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13 December 2017 10:56 (South Africa)
Business

India's $22 billion temple of boom

  • Richard Poplak
    HEADSHOT_Rich-Poplak_orange.jpg
    Richard Poplak

    Richard Poplak was born and lives in Johannesburg, South Africa. He trained as a filmmaker and fine artist at Montreal’s Concordia University and has produced and directed numerous short films, music videos and commercials. Now a full-time writer, Richard is a senior contributor at South Africa’s leading news site, Daily Maverick, and a frequent contributor to publications all over the world. He is a member of Deca Stories, the international long-form non-fiction collective.

    His first book was the highly acclaimed Ja, No, Man: Growing Up White in Apartheid-Era South Africa (Penguin, 2007); his follow-up was entitled The Sheikh’s Batmobile: In Pursuit of American Pop-Culture in the Muslim World (Soft Skull, 2010). Poplak has also written the experimental journalistic graphic novel Kenk: A Graphic Portrait (Pop Sandbox, 2010). His election coverage from South Africa’s 2014 election, written under the nom de plume Hannibal Elector, was collected as Until Julius Comes: Adventures in the Political Jungle (Tafelberg, 2014).  Ja, No, Man was longlisted for the Alan Paton Non-Fiction prize, shortlisted for the University of Johannesburg Literary Award and voted one of the Top-10 books of 2007 by Now Magazine. Richard has won South Africa’s Media-24 Best Feature Writing Award and a National Magazine Award in Canada.

    Since 2010, Poplak has been travelling across Africa, seeking out the catalysts and characters behind the continent’s 21stcentury metamorphosis. The coming book, co-authored with Kevin Bloom, is called The Shift

  • Business
kerala

A small temple in the Indian state of Kerala has become the focus of international interest, and local greed. For in its vaults are $22 billion worth of gold statues and other goodies. While the final figure has been disputed, there is no doubt that the vaults hold a fortune in economic boom. The Daily Maverick makes some recommendations on how to blow it. By RICHARD POPLAK.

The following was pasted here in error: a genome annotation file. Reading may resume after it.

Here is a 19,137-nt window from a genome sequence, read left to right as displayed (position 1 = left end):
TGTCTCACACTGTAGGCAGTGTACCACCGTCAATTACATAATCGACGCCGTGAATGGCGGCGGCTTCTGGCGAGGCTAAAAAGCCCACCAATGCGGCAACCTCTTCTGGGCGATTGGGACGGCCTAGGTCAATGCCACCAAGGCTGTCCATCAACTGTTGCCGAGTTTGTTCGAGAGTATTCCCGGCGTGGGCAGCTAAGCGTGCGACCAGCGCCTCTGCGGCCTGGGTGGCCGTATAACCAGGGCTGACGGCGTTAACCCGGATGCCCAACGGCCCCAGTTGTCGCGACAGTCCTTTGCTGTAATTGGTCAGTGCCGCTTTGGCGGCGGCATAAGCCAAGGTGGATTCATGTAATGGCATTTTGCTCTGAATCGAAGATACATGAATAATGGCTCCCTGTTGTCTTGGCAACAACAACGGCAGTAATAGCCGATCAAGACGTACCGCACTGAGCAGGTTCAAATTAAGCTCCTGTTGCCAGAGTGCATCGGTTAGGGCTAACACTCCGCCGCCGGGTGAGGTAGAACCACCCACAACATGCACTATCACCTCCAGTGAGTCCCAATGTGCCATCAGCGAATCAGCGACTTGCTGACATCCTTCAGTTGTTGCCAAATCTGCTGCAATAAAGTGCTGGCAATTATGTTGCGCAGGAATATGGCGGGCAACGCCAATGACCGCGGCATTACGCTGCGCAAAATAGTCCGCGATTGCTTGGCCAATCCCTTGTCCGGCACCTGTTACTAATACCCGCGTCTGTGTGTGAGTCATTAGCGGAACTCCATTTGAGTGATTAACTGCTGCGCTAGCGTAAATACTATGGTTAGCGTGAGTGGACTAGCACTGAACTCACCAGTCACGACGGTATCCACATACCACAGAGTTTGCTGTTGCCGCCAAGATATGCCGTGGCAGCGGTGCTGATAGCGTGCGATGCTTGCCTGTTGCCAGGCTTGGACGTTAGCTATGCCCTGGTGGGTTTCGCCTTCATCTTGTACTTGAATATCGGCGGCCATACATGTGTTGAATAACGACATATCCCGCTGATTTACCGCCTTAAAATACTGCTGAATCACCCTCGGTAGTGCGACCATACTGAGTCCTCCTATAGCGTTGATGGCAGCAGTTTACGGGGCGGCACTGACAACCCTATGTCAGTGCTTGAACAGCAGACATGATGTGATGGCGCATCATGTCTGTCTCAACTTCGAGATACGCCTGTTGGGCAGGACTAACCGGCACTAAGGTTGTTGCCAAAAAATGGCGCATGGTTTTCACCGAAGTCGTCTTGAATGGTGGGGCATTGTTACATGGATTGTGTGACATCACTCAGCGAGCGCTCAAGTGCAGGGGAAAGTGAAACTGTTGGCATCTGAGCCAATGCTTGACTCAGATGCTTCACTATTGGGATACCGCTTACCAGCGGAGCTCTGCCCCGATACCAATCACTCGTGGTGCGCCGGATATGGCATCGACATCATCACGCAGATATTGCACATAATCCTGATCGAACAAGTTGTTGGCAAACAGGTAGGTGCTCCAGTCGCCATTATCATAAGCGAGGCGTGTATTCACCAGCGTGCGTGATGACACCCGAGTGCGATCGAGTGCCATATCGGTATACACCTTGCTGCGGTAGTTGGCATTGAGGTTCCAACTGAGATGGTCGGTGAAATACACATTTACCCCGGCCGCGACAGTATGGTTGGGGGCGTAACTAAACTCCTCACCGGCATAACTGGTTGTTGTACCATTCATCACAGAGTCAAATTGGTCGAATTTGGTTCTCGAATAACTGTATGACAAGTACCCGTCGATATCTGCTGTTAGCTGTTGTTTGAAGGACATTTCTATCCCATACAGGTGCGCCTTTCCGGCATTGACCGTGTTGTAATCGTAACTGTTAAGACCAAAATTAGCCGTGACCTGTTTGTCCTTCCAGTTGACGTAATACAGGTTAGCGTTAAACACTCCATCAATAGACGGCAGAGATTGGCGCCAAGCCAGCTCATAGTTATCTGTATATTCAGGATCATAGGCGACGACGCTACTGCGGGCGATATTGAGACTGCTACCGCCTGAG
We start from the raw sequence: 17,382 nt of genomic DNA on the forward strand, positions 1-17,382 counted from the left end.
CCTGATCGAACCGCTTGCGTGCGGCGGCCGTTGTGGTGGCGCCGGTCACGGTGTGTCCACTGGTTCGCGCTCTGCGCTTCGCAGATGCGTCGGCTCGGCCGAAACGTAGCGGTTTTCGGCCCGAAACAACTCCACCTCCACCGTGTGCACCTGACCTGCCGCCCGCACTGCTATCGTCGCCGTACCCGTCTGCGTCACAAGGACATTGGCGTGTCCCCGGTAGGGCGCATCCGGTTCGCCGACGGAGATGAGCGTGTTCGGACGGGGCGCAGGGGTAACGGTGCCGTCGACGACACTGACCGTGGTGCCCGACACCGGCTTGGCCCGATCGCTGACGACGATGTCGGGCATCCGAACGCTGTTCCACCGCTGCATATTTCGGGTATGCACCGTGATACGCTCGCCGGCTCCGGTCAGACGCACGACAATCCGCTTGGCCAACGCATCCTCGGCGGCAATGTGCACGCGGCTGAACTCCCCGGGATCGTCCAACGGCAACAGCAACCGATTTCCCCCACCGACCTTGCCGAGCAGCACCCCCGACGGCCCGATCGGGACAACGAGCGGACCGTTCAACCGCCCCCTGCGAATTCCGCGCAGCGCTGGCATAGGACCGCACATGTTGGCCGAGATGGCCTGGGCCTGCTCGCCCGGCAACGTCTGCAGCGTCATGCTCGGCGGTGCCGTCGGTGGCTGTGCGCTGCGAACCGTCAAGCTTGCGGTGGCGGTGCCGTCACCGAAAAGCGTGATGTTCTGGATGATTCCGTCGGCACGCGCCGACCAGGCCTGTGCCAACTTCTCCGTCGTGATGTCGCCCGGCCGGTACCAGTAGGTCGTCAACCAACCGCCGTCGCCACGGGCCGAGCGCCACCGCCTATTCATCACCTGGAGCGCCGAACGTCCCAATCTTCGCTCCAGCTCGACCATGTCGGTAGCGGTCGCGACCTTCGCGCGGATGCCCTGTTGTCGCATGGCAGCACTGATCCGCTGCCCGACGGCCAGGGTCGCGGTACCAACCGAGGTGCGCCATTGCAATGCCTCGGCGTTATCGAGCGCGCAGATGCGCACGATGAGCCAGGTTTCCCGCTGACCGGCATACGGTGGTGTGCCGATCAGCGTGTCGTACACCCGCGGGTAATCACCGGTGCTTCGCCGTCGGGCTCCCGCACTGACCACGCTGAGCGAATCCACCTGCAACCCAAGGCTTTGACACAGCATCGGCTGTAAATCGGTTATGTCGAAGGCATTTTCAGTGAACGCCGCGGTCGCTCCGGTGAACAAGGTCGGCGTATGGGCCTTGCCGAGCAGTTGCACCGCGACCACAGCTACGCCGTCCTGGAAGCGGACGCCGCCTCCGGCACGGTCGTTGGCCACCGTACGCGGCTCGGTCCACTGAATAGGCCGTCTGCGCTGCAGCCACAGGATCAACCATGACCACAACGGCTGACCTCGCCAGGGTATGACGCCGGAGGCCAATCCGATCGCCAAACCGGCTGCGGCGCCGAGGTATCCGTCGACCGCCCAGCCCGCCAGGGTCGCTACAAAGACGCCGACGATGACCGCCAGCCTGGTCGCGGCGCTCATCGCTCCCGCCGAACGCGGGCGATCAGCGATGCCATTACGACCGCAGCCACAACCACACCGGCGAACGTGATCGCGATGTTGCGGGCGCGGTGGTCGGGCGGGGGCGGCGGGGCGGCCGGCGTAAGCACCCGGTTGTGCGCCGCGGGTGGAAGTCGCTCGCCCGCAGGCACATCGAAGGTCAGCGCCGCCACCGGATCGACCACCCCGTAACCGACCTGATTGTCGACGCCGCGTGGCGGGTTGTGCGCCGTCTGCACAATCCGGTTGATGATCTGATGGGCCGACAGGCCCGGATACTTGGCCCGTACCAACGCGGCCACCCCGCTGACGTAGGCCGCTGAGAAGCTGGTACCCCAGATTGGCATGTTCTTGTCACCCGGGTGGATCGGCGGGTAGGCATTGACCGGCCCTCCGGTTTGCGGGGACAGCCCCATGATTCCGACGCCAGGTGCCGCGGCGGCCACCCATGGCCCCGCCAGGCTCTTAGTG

The world’s biggest chapatti. A Tata spaceship to Mars. Chutney that doubles as sunscreen lotion. Discretionary bribes paid to every Indian politician to stop them fleecing the treasury. Turn America into an offshore base for Indian call centres. A Bollywood trilogy mashing up “The Godfather”, “Transformers” and an eighties Madonna video. Samoosas for, literally, everybody.

Those are just a few of the ideas we’ve come up with. Twenty-two billion dollars is still a lot of money, and there appears to be at least that much nestled in the vaults of the Sri Padmanabhaswamy temple, in downtown Thiruvananthapuram, capital of the Indian state of Kerala. No one is sure what to do with the treasure-stuffed larder, but one thing is for certain – there’s going to be a fight over it.

Kerala is, by and large, one of India’s more successful states. It is traditionally wealthy, located as it is along the spice-trade trail, at the bottom left-hand corner of the subcontinent. The Portuguese once colonised it, as did the Dutch, to say nothing of the British. Travancore, as it was formerly known, became rich from pepper, and the royal family – clearly suspicious of bankers – shoved all their wealth under the proverbial mattress.

Kerala is now visited by the type of white people who take their yoga mats for a cappuccino at Seattle’s Best, and the type of Indians forced to work in the Middle East and send back remittances to their families. Temples and ashrams and yoga retreats proliferate, and there is a strong streak of Hindi spirituality bolstered by a rich temple culture.

None, it appears, is richer than Sri Padmanabhaswamy. The temple is properly the ward of the Kerala royal family, led by the 90-year-old Sri Uthradom Thirunal Marthanda Varma. Unlike a South African royal sitting on 22 large worth of statues – who would probably turn his kraal into an ersatz Las Vegas, except with more strippers – Sri Varma lives in a modest home and believes the treasure should be kept for “future generations”.